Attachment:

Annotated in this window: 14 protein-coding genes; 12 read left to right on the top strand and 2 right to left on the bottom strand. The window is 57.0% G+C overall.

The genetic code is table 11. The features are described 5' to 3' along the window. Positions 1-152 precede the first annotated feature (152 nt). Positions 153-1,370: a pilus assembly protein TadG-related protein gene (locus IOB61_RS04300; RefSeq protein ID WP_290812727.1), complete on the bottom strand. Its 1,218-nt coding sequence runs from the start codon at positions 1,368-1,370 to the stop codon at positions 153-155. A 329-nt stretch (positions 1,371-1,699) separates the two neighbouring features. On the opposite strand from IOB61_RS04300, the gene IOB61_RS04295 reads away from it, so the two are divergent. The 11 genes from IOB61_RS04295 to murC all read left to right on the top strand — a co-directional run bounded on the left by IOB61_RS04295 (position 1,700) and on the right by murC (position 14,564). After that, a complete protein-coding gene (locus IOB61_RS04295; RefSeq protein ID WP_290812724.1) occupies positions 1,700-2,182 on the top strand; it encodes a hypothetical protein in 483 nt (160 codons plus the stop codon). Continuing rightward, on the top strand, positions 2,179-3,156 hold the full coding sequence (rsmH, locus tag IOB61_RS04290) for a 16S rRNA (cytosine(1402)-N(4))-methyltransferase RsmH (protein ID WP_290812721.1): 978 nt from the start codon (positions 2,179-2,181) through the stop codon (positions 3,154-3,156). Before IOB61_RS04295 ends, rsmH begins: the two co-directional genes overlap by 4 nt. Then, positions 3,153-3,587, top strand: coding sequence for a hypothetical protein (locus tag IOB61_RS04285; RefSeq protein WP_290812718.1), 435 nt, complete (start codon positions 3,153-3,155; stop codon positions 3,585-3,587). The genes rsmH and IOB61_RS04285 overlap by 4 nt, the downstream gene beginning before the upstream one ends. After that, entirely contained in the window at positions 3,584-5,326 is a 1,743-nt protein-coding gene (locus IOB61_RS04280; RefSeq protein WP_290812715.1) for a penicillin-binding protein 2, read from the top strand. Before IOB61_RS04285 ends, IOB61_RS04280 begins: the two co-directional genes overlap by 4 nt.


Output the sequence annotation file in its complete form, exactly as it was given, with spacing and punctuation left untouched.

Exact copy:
Annotated in this window: 14 protein-coding genes; 12 read left to right on the top strand and 2 right to left on the bottom strand. The window is 57.0% G+C overall.

The genetic code is table 11. The features are described 5' to 3' along the window. Positions 1-152 precede the first annotated feature (152 nt). Positions 153-1,370: a pilus assembly protein TadG-related protein gene (locus IOB61_RS04300; RefSeq protein ID WP_290812727.1), complete on the bottom strand. Its 1,218-nt coding sequence runs from the start codon at positions 1,368-1,370 to the stop codon at positions 153-155. A 329-nt stretch (positions 1,371-1,699) separates the two neighbouring features. On the opposite strand from IOB61_RS04300, the gene IOB61_RS04295 reads away from it, so the two are divergent. The 11 genes from IOB61_RS04295 to murC all read left to right on the top strand — a co-directional run bounded on the left by IOB61_RS04295 (position 1,700) and on the right by murC (position 14,564). After that, a complete protein-coding gene (locus IOB61_RS04295; RefSeq protein ID WP_290812724.1) occupies positions 1,700-2,182 on the top strand; it encodes a hypothetical protein in 483 nt (160 codons plus the stop codon). Continuing rightward, on the top strand, positions 2,179-3,156 hold the full coding sequence (rsmH, locus tag IOB61_RS04290) for a 16S rRNA (cytosine(1402)-N(4))-methyltransferase RsmH (protein ID WP_290812721.1): 978 nt from the start codon (positions 2,179-2,181) through the stop codon (positions 3,154-3,156). Before IOB61_RS04295 ends, rsmH begins: the two co-directional genes overlap by 4 nt. Then, positions 3,153-3,587, top strand: coding sequence for a hypothetical protein (locus tag IOB61_RS04285; RefSeq protein WP_290812718.1), 435 nt, complete (start codon positions 3,153-3,155; stop codon positions 3,585-3,587). The genes rsmH and IOB61_RS04285 overlap by 4 nt, the downstream gene beginning before the upstream one ends. After that, entirely contained in the window at positions 3,584-5,326 is a 1,743-nt protein-coding gene (locus IOB61_RS04280; RefSeq protein WP_290812715.1) for a penicillin-binding protein 2, read from the top strand. Before IOB61_RS04285 ends, IOB61_RS04280 begins: the two co-directional genes overlap by 4 nt.